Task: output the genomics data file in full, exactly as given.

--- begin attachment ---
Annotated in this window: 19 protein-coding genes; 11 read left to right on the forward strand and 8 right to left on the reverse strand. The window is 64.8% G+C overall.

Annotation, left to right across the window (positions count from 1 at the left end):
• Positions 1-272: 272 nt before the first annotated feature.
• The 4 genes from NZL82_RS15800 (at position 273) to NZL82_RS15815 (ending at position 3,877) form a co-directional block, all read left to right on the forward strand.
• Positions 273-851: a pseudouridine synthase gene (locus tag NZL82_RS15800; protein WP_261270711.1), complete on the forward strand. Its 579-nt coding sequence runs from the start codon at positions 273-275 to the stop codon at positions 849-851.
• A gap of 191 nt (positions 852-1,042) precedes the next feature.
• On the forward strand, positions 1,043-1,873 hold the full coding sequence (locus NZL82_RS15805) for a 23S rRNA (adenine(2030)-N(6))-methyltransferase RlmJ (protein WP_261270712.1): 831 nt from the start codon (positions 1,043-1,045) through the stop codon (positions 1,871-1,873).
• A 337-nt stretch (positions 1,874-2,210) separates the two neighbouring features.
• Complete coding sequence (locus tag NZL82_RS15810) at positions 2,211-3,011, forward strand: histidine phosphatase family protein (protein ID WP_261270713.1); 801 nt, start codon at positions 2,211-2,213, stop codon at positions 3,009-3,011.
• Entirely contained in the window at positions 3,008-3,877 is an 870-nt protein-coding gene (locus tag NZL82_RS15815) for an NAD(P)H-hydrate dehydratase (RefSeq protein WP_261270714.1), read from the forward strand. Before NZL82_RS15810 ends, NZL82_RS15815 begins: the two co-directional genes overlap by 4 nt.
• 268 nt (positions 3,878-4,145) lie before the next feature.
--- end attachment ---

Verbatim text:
Annotated in this window: 19 protein-coding genes; 11 read left to right on the forward strand and 8 right to left on the reverse strand. The window is 64.8% G+C overall.

Annotation, left to right across the window (positions count from 1 at the left end):
• Positions 1-272: 272 nt before the first annotated feature.
• The 4 genes from NZL82_RS15800 (at position 273) to NZL82_RS15815 (ending at position 3,877) form a co-directional block, all read left to right on the forward strand.
• Positions 273-851: a pseudouridine synthase gene (locus tag NZL82_RS15800; protein WP_261270711.1), complete on the forward strand. Its 579-nt coding sequence runs from the start codon at positions 273-275 to the stop codon at positions 849-851.
• A gap of 191 nt (positions 852-1,042) precedes the next feature.
• On the forward strand, positions 1,043-1,873 hold the full coding sequence (locus NZL82_RS15805) for a 23S rRNA (adenine(2030)-N(6))-methyltransferase RlmJ (protein WP_261270712.1): 831 nt from the start codon (positions 1,043-1,045) through the stop codon (positions 1,871-1,873).
• A 337-nt stretch (positions 1,874-2,210) separates the two neighbouring features.
• Complete coding sequence (locus tag NZL82_RS15810) at positions 2,211-3,011, forward strand: histidine phosphatase family protein (protein ID WP_261270713.1); 801 nt, start codon at positions 2,211-2,213, stop codon at positions 3,009-3,011.
• Entirely contained in the window at positions 3,008-3,877 is an 870-nt protein-coding gene (locus tag NZL82_RS15815) for an NAD(P)H-hydrate dehydratase (RefSeq protein WP_261270714.1), read from the forward strand. Before NZL82_RS15810 ends, NZL82_RS15815 begins: the two co-directional genes overlap by 4 nt.
• 268 nt (positions 3,878-4,145) lie before the next feature.